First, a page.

Establishing mechanistic links between microbial community function and NOM transformation requires a sound understanding of NOM structure and composition. NOM exists as a heterogenous mix of compounds with a wide variety of sizes, chemical compositions, structures, functional groups, and polyelectrolytic characteristics that govern unique reactivities (Baldock and Skjemstad, 2000; Chen et al., 2002; Cooper et al., 2020). These reactivities regulate NOM-mineral associations as well as NOM responses to seasonally dynamic redox environments within the capillary fringe. Dramatic fluctuations of redox potential in the capillary fridge due to the variable water table and the disruptive extraction of sediment from the terrestrial subsurface remain significant challenges in understanding microbial NOM transformations. Specifically, redox conditions affect structure and activity of microbial populations (Blodau and Moore, 2003; Hansel et al., 2008), speciation and bioavailability of metals and nutrients (De Jonge et al., 2012), and sorption and bioavailability of NOM compounds (Marschner and Kalbitz, 2003). Thus, redox conditions can significantly alter the types of interactions that occur in the capillary fringe that impact NOM transformation. However, NOM extraction methods and solvents for downstream analysis, if not chosen carefully, can also introduce uncertainties in interpretation.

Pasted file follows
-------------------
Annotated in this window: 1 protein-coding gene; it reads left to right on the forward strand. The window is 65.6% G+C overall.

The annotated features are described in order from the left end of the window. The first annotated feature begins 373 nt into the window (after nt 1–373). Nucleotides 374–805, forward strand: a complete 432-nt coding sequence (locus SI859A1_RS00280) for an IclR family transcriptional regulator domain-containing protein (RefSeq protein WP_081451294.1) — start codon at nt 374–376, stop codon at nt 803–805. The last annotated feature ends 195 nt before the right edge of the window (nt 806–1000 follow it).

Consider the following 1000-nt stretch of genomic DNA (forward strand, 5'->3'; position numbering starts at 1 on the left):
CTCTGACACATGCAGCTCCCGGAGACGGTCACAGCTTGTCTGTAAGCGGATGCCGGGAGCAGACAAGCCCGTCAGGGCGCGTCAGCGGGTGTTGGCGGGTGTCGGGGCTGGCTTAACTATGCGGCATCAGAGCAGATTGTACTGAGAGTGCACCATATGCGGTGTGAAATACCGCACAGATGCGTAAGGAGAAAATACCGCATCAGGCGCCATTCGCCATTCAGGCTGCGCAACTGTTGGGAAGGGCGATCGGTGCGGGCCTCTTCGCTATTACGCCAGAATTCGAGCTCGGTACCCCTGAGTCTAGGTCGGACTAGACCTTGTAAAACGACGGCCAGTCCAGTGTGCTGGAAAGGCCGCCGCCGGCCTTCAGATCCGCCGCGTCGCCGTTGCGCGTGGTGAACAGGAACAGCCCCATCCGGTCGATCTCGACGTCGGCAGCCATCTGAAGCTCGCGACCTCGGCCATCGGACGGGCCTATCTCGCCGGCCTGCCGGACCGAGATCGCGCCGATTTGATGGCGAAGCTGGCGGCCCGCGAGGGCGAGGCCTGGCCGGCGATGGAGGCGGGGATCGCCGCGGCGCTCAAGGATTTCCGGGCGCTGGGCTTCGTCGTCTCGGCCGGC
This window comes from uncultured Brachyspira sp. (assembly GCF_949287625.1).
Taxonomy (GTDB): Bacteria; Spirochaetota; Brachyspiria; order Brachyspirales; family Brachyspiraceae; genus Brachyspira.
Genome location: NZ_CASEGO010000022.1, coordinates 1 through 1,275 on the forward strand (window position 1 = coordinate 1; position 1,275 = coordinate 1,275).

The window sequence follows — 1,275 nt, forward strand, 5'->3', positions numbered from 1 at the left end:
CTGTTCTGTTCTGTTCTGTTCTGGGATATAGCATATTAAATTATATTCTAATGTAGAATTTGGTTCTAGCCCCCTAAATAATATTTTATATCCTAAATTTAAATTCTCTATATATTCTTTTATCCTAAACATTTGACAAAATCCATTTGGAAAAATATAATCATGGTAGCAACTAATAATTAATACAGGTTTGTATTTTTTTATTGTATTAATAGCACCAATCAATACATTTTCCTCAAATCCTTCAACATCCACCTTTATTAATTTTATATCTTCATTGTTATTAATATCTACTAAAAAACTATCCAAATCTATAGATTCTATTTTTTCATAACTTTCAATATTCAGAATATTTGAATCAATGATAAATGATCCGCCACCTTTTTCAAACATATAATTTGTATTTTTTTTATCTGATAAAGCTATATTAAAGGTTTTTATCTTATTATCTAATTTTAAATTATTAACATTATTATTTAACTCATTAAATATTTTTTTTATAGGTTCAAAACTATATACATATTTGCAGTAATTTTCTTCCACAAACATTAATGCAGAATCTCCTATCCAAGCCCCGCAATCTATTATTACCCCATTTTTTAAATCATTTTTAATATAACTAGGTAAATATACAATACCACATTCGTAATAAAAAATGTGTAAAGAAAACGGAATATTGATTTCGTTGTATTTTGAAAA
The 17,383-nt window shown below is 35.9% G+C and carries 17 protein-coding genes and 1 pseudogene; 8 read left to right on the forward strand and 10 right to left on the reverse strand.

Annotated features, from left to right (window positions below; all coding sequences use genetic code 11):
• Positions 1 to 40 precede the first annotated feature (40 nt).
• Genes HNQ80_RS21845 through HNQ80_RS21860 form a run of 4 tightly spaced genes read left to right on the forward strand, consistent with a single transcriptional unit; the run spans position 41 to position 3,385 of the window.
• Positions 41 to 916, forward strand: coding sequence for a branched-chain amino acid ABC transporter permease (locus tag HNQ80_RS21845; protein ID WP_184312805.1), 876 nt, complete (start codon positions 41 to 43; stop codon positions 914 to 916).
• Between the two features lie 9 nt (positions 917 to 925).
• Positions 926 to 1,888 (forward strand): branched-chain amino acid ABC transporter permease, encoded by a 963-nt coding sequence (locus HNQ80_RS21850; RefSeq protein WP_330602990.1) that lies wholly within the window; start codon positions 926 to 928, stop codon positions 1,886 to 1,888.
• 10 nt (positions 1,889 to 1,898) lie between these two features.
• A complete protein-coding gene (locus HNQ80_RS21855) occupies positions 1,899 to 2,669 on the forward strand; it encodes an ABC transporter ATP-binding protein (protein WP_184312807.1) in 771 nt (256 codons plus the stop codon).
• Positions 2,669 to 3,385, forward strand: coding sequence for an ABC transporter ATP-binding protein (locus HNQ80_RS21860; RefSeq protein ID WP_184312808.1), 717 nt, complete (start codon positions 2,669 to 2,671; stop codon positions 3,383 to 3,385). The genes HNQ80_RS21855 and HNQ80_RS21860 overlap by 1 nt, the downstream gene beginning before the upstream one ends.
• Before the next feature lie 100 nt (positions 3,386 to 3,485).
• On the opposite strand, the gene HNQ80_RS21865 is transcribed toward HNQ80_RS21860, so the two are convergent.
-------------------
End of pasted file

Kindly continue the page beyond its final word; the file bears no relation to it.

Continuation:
For soil samples, NOM must be separated from the mineral phase using solvents and extraction methods that vary in their effective isolation of defined mineral-NOM fractions (von Lützow et al., 2007). NOM characterization of liquid (e.g., groundwater, sediment extracts) and solid samples differs widely. Common extractants to release NOM from mineral surfaces include water (Kleber et al., 2015), sodium pyrophosphate (Ross et al., 1985; Dahlgren, 2015), acid ammonium oxalate, hydroxylamine and sodium dithionite (McKeague and Day, 1966; Wagai and Mayer, 2007).